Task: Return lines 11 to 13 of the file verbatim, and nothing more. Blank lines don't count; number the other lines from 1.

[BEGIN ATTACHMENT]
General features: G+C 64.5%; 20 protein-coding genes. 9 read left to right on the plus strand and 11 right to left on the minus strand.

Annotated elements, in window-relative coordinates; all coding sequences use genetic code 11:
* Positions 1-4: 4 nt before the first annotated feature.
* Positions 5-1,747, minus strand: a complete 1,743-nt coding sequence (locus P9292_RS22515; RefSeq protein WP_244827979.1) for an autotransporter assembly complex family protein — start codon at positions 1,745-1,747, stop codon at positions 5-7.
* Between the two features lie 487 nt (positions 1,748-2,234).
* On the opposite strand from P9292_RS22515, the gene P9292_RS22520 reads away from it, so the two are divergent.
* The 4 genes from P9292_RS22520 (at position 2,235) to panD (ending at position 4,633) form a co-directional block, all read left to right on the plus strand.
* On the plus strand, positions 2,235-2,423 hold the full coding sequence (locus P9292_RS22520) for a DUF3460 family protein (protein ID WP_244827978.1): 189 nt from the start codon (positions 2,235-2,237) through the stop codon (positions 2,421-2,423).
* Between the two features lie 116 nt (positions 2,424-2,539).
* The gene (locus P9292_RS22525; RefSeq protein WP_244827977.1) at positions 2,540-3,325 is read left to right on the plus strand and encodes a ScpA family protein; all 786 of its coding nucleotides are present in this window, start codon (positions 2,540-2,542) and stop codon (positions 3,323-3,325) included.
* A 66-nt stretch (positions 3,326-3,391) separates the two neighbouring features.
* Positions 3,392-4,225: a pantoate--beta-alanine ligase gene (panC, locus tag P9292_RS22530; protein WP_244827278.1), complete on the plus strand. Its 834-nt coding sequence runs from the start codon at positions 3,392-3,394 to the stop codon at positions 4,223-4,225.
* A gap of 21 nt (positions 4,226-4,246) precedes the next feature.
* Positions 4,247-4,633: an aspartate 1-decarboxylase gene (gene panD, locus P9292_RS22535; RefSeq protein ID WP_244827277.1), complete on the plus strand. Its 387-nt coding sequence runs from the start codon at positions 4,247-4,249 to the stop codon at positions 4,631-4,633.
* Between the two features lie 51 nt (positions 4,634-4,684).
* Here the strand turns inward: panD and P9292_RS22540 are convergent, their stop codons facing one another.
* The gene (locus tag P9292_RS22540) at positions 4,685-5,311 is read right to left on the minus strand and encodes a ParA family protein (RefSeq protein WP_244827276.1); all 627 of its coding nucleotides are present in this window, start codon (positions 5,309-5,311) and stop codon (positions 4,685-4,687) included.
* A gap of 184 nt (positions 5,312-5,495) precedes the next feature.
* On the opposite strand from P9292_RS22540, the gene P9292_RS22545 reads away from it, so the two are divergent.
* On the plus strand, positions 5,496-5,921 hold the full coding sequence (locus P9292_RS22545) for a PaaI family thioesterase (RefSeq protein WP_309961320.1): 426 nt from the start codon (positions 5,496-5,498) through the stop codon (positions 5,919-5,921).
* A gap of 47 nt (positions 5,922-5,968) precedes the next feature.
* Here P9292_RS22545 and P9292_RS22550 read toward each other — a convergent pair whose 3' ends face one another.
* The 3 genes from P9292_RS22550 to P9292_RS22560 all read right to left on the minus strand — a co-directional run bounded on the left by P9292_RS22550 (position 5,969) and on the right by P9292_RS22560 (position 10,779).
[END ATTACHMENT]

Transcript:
* A 66-nt stretch (positions 3,326-3,391) separates the two neighbouring features.
* Positions 3,392-4,225: a pantoate--beta-alanine ligase gene (panC, locus tag P9292_RS22530; protein WP_244827278.1), complete on the plus strand. Its 834-nt coding sequence runs from the start codon at positions 3,392-3,394 to the stop codon at positions 4,223-4,225.
* A gap of 21 nt (positions 4,226-4,246) precedes the next feature.